Telescopic Denture – A Treatment Modality for Minimizing the Conventional Removable Complete Denture Problems: A Case ReportCorrespondence Address :
Dr. Kunwarjeet Singh House No 609, First Floor, Sector-5, Vaishali Ghaziabad, Uttar Pradesh, India. Phone: 9911491242 E-mail: email@example.com
Objective: The goal of this article was to describe the importance of saving the natural remaining teeth and the fabrication of telescopic dentures as an alternative to the conventional removable dentures, to minimize the complete denture problems.
Background: Telescopic dentures consist of an inner or primary telescopic coping which is permanently cemented to an abutment and an outer or secondary telescopic coping which is attached to the prosthesis. These copings protect the abutment from dental caries and thermal irritations and also provide retention and stabilization of the secondary coping. The secondary coping engages the primary copings to form a telescopic unit and it provides retention and stability to the prosthesis.
Materials and Methods: An impression was made with a polyvinyl siloxane elastomer after the preparation of the abutments and the primary copings were fabricated on the cast which was obtained from the impression. After evaluating the fit of the primary copings on the abutments, they were cemented with glass ionomer cement. An impression of the cemented primary copings was made for the fabrication of secondary copings with retention beads, which were attached to the prosthesis.
Conclusion: Telescopic overdentures have better retention and stability as compared to complete dentures, they improve the chewing efficiency and the comfort of the patient and they also decrease the alveolar bone resorption..
Telescopic overdenture, Primary coping, Secondary coping, Double crown, Retention bead
Kunwarjeet Singh, Nidhi Gupta. TELESCOPIC DENTURE – A TREATMENT MODALITY FOR MINIMIZING THE CONVENTIONAL REMOVABLE COMPLETE DENTURE PROBLEMS: A CASE REPORT. Journal of Clinical and Diagnostic Research [serial online] 2012 August [cited: 2015 May 30 ]; 6:1112-1116. Available from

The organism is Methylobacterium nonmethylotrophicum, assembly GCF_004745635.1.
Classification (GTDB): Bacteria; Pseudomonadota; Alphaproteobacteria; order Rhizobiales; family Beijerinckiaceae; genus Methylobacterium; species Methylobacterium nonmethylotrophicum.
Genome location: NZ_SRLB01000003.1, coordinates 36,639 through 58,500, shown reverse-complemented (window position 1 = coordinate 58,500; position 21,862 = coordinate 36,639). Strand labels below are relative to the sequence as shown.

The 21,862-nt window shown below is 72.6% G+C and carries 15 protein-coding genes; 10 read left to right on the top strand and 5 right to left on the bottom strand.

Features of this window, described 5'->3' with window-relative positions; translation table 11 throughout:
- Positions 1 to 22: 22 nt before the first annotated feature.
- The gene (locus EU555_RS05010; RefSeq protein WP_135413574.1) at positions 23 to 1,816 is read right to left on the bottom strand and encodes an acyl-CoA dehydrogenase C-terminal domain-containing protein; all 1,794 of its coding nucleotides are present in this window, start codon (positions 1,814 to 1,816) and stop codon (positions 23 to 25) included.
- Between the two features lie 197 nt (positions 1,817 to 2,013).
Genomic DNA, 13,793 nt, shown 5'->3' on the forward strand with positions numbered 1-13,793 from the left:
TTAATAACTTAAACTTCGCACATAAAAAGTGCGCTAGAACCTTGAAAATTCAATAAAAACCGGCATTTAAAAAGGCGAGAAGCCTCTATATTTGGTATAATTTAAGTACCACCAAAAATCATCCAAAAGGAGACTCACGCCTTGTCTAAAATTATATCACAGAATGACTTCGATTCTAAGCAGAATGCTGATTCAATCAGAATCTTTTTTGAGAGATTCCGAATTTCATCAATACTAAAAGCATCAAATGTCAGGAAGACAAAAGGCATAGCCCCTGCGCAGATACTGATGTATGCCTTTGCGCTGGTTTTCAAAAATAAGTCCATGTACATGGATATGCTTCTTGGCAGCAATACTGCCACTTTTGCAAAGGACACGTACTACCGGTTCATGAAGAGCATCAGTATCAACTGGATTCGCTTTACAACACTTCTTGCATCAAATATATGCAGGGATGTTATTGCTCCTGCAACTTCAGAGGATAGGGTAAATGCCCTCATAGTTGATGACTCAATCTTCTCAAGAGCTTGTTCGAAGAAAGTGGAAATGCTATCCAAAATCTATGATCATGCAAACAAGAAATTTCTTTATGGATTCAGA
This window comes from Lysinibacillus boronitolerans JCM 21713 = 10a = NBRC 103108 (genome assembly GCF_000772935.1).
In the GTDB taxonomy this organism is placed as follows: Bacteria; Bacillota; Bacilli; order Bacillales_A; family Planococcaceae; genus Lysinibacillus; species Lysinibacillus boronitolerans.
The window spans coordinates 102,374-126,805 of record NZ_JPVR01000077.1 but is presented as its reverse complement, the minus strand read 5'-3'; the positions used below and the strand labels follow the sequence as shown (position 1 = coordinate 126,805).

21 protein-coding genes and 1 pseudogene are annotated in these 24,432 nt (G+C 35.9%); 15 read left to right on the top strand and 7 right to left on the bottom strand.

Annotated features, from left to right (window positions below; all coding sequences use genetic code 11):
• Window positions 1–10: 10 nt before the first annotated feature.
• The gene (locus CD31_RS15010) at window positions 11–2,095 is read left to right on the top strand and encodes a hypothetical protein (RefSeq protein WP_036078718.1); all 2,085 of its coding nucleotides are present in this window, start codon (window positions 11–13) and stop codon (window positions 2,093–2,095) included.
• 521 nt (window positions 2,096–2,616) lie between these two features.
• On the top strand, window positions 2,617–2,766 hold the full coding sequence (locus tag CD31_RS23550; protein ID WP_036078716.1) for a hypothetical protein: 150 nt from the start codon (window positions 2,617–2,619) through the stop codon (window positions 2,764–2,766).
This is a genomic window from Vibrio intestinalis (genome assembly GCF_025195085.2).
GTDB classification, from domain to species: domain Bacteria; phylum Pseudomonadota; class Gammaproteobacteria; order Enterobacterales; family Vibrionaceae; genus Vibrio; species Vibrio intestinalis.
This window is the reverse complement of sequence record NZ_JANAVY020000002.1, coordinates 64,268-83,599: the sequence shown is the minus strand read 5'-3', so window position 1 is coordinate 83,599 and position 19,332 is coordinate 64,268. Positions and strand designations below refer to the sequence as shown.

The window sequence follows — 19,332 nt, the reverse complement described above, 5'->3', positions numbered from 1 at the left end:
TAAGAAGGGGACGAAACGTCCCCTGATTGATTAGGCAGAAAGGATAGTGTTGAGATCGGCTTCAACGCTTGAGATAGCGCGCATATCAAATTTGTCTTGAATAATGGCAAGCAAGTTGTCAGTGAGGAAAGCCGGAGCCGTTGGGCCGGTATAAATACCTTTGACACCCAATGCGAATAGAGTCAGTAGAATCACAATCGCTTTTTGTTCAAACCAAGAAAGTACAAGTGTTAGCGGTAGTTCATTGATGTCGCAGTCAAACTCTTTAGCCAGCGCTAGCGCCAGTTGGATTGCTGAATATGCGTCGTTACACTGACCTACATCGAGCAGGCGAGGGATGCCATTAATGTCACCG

A telescopic denture is a prosthesis which consists of a primary coping which is cemented to the abutments in a patient’s mouth and a secondary coping which is attached to the prosthesis and which fits on the primary coping. It thereby increases the retention and stability of the prosthesis. According to GPT, a telescopic denture is also called as an overdenture, which is defined as any removable dental prosthesis that covers and rests on one or more of the remaining natural teeth, on the roots of the natural teeth, and/or on the dental implants. It is also called as overlay denture, overlay prosthesis, and superimposed prosthesis.
Telescopic crowns were initially introduced as retainers for the removable partial dentures at the beginning of the 20th century. They were also known as a Double crown, a crown and sleeve coping or as Konuskrone, (1) a German term that described a cone shaped design. These crowns are an effective means for retaining the RPDs and dentures. They transfer forces along the ling axis of the abutment teeth and provide guidance, support and protection from the movements that dislodge the denture.
The double crown systems are usually distinguished from each other by their differing retention mechanisms (2). There are three different types of double crown systems. These are, telescopic crowns which-achieve retention by using friction, and conical crowns or tapered telescope crowns which exhibit friction only when they are completely seated by using a “wedging effect.” The magnitude of the wedging effect is mainly determined by the convergence angle of the inner crown: the smaller the convergence angle, the greater is the retentive force. The double crown with a clearance fit (also referred to as a hybrid telescope or a hybrid double crown) exhibits no friction or wedging during its insertion or removal. The retention is achieved by using additional attachments or functional molded denture borders.